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Dollar, global stocks weaken

The Trump rally is running out of steam as fresh concerns over the outlook for the US and stability in Europe weigh on the dollar and global equities.

The Bloomberg Dollar Spot Index headed for its first weekly drop since Donald Trump’s election, as billionaire bond-fund manager Bill Gross said investors betting on a windfall from the president-elect are misguided, with any benefits from increased stimulus likely to be temporary. A selloff in technology shares flowed into Asia, driving declines in Japan, Australia and South Korea, while European equities also decreased.

The yen held gains against the greenback amid caution ahead of key American jobs data, Italy’s weekend referendum and Austria’s presidential vote. Gold rallied while bonds in Australia and New Zealand extended their slide as US oil stayed near $51 following Opec’s deal to cut output.

Developed-market stocks are also on track for their first weekly retreat since the US vote, amid a let up in support for so-called reflation trades which gained ground as Trump’s victory burnished the US economic outlook and helped odds on an interest-rate hike this month to 100 percent. Italy’s referendum on reducing the power of the Senate is also weighing on risk sentiment, given a win for ‘No’ could result in the government’s ouster.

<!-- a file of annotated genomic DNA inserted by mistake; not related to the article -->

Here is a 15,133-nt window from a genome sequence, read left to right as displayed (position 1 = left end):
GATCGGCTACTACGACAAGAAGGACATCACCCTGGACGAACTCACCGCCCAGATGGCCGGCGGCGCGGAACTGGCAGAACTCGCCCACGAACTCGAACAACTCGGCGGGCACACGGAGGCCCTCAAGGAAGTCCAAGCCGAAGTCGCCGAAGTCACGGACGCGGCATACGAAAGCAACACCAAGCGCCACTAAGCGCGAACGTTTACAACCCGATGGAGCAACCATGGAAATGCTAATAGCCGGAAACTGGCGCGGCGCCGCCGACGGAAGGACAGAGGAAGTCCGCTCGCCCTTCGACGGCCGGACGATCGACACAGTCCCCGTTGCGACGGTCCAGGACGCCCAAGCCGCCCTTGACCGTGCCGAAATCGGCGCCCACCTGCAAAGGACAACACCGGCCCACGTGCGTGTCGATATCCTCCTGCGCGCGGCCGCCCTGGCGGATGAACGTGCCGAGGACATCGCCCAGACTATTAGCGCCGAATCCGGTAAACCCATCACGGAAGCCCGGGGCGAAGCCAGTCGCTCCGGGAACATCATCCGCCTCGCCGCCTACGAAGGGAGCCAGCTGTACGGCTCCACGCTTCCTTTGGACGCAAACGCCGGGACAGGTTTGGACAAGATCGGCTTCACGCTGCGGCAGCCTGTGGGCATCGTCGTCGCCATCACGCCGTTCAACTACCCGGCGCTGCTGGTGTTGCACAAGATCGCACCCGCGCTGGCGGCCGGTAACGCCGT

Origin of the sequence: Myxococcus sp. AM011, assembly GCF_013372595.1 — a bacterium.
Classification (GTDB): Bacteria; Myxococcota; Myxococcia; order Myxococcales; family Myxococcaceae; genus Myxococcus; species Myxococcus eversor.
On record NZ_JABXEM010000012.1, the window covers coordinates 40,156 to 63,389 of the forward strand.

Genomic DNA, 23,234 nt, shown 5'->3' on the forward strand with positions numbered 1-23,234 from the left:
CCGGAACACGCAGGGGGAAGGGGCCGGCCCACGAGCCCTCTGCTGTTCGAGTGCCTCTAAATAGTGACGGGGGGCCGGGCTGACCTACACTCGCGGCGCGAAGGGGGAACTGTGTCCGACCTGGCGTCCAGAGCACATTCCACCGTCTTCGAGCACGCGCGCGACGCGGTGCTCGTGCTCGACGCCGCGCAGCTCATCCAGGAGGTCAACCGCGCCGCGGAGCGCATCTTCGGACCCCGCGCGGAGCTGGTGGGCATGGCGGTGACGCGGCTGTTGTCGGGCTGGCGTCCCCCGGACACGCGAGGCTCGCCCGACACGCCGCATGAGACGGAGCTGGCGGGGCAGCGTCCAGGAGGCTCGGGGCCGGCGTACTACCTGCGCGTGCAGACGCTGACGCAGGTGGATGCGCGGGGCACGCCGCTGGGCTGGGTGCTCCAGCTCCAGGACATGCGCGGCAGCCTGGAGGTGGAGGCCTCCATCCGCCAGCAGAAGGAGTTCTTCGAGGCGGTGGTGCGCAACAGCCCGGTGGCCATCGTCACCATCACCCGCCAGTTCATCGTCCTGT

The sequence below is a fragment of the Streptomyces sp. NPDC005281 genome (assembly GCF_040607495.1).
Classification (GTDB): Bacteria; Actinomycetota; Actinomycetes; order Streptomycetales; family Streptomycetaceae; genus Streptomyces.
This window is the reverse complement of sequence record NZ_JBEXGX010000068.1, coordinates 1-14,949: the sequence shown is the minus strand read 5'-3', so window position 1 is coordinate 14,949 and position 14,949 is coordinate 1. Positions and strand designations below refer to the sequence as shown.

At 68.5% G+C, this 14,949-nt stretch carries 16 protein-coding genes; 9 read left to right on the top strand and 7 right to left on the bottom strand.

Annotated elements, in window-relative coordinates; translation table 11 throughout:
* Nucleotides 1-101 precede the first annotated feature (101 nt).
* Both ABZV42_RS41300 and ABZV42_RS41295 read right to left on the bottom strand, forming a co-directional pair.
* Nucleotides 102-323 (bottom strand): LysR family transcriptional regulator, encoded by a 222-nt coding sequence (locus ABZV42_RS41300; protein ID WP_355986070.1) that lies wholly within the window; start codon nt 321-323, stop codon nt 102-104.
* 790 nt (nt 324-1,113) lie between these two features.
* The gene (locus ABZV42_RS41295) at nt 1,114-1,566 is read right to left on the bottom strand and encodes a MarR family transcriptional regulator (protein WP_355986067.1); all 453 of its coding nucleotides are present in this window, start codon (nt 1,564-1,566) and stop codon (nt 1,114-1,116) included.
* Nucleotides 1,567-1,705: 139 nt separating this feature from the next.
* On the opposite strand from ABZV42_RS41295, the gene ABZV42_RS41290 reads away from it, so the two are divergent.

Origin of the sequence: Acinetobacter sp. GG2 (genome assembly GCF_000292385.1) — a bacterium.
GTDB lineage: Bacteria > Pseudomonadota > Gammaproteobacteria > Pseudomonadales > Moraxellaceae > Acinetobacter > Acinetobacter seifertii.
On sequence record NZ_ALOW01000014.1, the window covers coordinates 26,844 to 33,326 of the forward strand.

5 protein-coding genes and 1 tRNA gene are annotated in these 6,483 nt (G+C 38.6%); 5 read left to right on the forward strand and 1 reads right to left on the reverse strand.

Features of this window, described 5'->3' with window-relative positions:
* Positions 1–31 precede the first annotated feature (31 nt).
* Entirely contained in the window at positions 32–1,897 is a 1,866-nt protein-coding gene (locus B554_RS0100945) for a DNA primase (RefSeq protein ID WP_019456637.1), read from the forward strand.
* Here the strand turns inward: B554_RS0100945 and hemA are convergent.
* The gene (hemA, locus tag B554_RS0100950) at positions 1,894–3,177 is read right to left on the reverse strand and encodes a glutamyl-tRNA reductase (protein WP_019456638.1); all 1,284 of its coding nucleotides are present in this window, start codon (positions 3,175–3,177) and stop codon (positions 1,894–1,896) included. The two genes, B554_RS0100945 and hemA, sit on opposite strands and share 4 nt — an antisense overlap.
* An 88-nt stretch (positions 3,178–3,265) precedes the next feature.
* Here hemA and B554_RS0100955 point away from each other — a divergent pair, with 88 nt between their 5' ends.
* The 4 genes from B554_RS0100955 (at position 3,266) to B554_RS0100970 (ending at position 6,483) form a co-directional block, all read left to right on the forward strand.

“Markets have rallied pretty strongly and we had three fantastic weeks but buying pressure certainly looks exhausted,” James Woods, global investment analyst at Rivkin Securities in Sydney said by phone. “We will see some corrective declines and profit taking. And from a technical perspective, allowing momentum indicators to unwind before gains can be sustained.”

More than five times as many stocks fell as rose on the Stoxx Europe 600 index as of 8:11 a.m. London time. The MSCI Asia Pacific Index lost 0.4 percent, with Japan’s Topix index slipping 0.4 percent and the Kospi index down 0.7 percent in South Korea. Technology and consumer-staple stocks led a 1 percent decline in Australia’s S&P/ASX 200 Index, while New Zealand’s S&P/NZX 50 Index fell 0.4 percent. 

Hong Kong’s Hang Seng Index slid 1.4 percent and the Shanghai Composite Index lost 0.9 percent. S&P 500 Index futures dropped 0.2 percent after the underlying benchmark lost 0.4 percent Thursday, retreating for the third time in four days after ending last week at a record high. 

Technology shares extended their declines since the American election, with the Nasdaq Composite Index down 1.4 percent Thursday amid concern over Trump’s trade policy and as investors rotated out of one of the year’s most favored investment sectors. The Philadelphia Semiconductor Index dropped 4.9 percent last session, the most since Britain voted to leave the European Union. 

The yen was up 0.2 percent at 113.92 per dollar, after Thursday’s 0.3 percent gain, trimming its drop in the week to 0.6 percent. The euro added 0.1 percent to $1.067 after climbing 0.7 percent in the previous session. The pound strengthened 0.3 percent and Indonesian rupiah gained 0.5 percent. Korea’s won dropped 0.4 percent while the South African rand climbed 0.5 percent.

Topics: Dollar , global stocks , US outlook , Europe stability , Bloomberg Dollar Spot Index
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